Democrat strategy to put GOP on defensive
I would not answer the questions. I would stick with the three issues that Scott Brown used and say that is what I am running on. They are attempting to push candidates toward the extremes. Republicans could do the same with Democrats on issues like closing Gitmo, and using a criminal trial for the underpants bomber. They could select items for the MoveOn, Kos Kids menu to define the Democrats as extreme.
Showing that they’ve learned the lesson of Massachusetts, Menendez and his staff will distribute a memo Tuesday advising Democratic campaign managers to frame their opponents early — and to drive a wedge between moderate voters and tea-party-style conservatives.
“Given the pressure Republican candidates feel from the extreme right in their party, there is a critical — yet time-sensitive — opportunity for Democratic candidates,” the DSCC writes. “We have a finite window when Republicans candidates will feel susceptible to the extremists in their party. Given the urgent nature of this dynamic, we suggest an aggressive effort to get your opponents on the record.”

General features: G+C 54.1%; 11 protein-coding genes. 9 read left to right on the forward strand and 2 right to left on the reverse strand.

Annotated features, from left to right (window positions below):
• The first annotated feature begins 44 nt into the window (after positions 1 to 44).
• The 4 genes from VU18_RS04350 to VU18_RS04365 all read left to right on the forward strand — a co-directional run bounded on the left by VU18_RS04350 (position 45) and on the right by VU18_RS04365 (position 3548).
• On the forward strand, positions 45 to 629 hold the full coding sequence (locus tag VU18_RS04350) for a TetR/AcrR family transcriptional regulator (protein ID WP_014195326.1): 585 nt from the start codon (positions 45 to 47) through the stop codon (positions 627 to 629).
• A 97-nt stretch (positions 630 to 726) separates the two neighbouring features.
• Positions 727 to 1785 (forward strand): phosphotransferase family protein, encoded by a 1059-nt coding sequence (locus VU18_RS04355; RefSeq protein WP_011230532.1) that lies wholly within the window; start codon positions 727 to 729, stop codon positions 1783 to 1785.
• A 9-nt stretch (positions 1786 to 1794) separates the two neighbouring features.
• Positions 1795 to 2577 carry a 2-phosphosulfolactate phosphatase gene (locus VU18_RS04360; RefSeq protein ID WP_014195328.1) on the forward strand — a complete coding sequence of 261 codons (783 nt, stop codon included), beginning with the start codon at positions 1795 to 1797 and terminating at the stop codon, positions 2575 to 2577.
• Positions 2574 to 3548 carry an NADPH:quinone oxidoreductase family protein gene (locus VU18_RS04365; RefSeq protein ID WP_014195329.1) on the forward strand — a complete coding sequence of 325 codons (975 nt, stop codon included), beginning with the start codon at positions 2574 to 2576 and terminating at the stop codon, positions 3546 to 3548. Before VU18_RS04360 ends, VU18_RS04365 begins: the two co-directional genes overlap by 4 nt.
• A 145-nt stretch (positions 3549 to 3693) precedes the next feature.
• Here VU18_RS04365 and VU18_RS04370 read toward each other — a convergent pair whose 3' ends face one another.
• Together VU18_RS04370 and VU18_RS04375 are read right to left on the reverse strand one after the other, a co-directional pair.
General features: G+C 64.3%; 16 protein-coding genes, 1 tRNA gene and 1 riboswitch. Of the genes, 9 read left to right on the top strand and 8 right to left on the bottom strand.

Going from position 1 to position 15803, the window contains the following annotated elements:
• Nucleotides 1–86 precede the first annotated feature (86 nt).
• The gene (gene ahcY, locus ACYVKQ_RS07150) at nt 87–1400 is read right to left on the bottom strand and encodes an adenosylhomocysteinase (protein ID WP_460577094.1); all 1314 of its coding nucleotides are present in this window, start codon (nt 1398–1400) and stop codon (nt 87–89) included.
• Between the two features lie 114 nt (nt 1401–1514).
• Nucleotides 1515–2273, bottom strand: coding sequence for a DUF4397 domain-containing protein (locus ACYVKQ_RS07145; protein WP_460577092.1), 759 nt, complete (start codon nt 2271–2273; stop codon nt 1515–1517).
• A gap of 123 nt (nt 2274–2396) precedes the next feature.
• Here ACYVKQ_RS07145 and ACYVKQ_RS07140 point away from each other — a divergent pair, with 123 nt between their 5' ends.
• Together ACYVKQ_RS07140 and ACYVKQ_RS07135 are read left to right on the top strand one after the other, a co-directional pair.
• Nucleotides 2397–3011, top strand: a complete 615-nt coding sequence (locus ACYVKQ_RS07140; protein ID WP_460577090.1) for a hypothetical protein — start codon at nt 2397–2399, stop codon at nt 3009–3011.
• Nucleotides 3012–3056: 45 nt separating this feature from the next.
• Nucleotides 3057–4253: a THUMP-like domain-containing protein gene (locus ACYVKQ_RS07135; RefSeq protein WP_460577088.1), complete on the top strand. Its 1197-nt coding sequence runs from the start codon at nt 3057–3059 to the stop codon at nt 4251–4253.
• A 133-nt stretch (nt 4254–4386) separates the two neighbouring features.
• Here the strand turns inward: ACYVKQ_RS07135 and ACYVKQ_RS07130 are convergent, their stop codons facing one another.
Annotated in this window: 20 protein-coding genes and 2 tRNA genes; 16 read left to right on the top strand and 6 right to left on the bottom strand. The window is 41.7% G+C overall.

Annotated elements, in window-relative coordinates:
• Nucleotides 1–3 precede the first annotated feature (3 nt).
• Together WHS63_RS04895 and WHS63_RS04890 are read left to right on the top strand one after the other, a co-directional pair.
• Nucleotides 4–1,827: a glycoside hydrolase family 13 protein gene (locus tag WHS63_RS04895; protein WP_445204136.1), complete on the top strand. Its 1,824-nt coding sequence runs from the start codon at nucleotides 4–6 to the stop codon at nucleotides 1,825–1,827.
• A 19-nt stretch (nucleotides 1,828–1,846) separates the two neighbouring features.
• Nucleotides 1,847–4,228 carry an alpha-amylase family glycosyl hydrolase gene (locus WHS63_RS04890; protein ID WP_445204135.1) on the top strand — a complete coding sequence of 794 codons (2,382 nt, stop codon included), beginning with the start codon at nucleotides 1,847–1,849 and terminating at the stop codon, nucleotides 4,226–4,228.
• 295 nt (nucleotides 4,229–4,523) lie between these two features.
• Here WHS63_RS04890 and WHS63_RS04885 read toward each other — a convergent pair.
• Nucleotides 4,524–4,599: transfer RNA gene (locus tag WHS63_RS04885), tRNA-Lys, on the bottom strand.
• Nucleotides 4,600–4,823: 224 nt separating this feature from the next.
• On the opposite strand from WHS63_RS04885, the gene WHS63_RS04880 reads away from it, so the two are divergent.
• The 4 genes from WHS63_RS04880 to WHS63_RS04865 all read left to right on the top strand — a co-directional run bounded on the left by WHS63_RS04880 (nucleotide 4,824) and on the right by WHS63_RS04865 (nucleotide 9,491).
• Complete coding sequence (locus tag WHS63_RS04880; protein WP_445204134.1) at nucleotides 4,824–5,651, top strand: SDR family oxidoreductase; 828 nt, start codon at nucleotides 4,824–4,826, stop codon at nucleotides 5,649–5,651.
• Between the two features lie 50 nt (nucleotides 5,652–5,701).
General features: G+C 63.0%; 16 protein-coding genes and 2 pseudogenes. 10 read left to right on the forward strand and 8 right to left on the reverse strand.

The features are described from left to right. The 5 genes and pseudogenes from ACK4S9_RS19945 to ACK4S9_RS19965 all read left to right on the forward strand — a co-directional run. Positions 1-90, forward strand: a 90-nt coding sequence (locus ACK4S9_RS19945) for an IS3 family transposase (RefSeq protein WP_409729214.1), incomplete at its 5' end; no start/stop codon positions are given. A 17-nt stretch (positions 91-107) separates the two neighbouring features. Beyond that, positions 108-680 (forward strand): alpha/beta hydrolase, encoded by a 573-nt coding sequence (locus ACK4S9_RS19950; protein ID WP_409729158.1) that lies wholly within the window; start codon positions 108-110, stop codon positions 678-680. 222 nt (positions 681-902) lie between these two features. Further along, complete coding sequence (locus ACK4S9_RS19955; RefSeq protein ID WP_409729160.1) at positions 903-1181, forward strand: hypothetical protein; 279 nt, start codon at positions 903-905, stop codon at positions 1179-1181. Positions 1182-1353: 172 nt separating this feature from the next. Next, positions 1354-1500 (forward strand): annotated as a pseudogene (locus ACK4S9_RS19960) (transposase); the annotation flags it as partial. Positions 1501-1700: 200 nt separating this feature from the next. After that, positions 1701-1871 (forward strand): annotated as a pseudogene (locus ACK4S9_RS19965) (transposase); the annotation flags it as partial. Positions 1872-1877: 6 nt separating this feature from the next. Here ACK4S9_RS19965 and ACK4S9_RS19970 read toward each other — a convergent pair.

The memo urges Democratic candidates to force their opponents to answer a series of questions on health care, taxes and some of the favorite causes of the far right:
“Do you believe that Barack Obama is a U.S. citizen? Do you think the 10th Amendment bars Congress from issuing regulations like minimum health care coverage standards? Do you think programs like Social Security and Medicare represent socialism and should never have been created in the first place? Do you think President Obama is a socialist? Do you think America should return to a gold standard?”
If a Republican candidate says no to any of the questions, the memo says Democrats should “make their primary opponent or conservative activists know it. This will cause them to take heat from their primary opponents and could likely provoke a flip-flop, as it already has several times with Mark Kirk in Illinois.”